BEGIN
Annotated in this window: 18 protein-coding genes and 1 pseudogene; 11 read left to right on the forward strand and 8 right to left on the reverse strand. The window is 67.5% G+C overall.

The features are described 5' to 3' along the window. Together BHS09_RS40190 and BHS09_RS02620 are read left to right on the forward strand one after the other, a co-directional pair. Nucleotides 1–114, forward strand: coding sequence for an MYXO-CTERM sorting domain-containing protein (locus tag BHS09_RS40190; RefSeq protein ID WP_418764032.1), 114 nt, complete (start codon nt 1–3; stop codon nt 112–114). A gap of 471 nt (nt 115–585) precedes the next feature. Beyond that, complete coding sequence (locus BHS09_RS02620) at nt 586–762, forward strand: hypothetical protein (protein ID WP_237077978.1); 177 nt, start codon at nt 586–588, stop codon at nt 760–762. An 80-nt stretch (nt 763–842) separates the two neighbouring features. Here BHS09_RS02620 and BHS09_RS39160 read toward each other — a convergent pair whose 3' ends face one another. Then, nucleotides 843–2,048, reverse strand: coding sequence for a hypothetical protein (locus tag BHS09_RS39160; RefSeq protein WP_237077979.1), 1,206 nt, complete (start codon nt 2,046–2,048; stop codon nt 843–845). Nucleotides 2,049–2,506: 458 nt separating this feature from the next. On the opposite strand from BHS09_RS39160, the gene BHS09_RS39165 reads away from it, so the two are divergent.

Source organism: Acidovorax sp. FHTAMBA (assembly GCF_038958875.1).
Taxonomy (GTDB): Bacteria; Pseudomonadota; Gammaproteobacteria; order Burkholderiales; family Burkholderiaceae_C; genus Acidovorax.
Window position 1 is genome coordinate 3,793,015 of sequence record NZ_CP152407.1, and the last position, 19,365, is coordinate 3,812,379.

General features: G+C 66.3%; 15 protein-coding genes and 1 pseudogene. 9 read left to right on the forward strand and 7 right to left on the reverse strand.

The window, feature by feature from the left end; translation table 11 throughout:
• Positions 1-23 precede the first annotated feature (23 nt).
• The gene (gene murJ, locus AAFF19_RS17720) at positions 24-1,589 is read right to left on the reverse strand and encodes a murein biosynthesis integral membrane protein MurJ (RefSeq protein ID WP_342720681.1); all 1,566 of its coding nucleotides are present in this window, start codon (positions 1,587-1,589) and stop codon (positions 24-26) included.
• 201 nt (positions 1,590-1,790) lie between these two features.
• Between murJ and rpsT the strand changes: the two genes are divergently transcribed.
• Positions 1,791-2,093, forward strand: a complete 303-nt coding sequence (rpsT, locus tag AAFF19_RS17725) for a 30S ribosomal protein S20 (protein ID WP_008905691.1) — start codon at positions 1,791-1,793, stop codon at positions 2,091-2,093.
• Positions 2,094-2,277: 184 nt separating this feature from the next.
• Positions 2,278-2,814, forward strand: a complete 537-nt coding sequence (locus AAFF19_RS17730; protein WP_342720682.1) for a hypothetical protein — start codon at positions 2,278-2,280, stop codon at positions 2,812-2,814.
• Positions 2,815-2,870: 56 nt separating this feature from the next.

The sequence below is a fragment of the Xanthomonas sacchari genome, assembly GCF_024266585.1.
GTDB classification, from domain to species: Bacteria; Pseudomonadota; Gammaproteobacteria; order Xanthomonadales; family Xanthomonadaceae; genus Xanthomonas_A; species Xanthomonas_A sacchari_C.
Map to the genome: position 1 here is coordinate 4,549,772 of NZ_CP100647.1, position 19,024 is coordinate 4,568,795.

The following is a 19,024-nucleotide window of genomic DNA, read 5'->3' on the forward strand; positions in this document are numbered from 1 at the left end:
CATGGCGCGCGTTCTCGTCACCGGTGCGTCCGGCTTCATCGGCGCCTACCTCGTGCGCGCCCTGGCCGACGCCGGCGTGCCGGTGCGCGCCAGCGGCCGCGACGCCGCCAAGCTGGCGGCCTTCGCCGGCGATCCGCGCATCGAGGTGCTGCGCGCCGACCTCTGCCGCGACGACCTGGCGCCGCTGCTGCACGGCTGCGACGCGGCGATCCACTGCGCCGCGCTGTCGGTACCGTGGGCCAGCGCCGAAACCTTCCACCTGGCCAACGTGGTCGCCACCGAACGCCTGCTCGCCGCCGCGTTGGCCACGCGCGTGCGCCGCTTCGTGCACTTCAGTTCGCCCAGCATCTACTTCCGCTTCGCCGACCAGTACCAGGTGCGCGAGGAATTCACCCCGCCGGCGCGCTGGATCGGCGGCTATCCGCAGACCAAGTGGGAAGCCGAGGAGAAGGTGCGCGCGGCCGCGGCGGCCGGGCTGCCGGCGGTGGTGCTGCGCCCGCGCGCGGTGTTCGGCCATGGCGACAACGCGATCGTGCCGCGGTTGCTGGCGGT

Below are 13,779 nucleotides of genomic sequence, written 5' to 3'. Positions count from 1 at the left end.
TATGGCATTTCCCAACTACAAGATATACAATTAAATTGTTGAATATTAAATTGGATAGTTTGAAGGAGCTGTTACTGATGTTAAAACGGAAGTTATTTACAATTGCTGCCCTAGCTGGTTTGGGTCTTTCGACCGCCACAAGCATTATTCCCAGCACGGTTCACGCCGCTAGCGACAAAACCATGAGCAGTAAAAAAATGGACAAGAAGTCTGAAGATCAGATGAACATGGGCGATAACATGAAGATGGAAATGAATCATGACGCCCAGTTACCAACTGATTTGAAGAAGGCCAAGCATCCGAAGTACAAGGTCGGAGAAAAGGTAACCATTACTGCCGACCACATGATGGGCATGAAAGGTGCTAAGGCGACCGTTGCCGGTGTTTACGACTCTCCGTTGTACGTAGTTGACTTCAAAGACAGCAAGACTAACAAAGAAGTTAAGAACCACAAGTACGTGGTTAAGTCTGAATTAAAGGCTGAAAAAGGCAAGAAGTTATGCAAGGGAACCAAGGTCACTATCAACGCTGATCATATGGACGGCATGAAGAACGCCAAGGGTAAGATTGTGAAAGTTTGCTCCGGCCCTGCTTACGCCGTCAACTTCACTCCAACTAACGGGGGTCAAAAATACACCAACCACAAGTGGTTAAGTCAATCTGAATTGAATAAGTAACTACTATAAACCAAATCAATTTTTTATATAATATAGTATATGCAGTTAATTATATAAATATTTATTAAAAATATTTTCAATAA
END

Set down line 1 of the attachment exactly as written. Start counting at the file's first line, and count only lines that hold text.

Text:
Annotated in this window: 18 protein-coding genes and 1 pseudogene; 11 read left to right on the forward strand and 8 right to left on the reverse strand. The window is 67.5% G+C overall.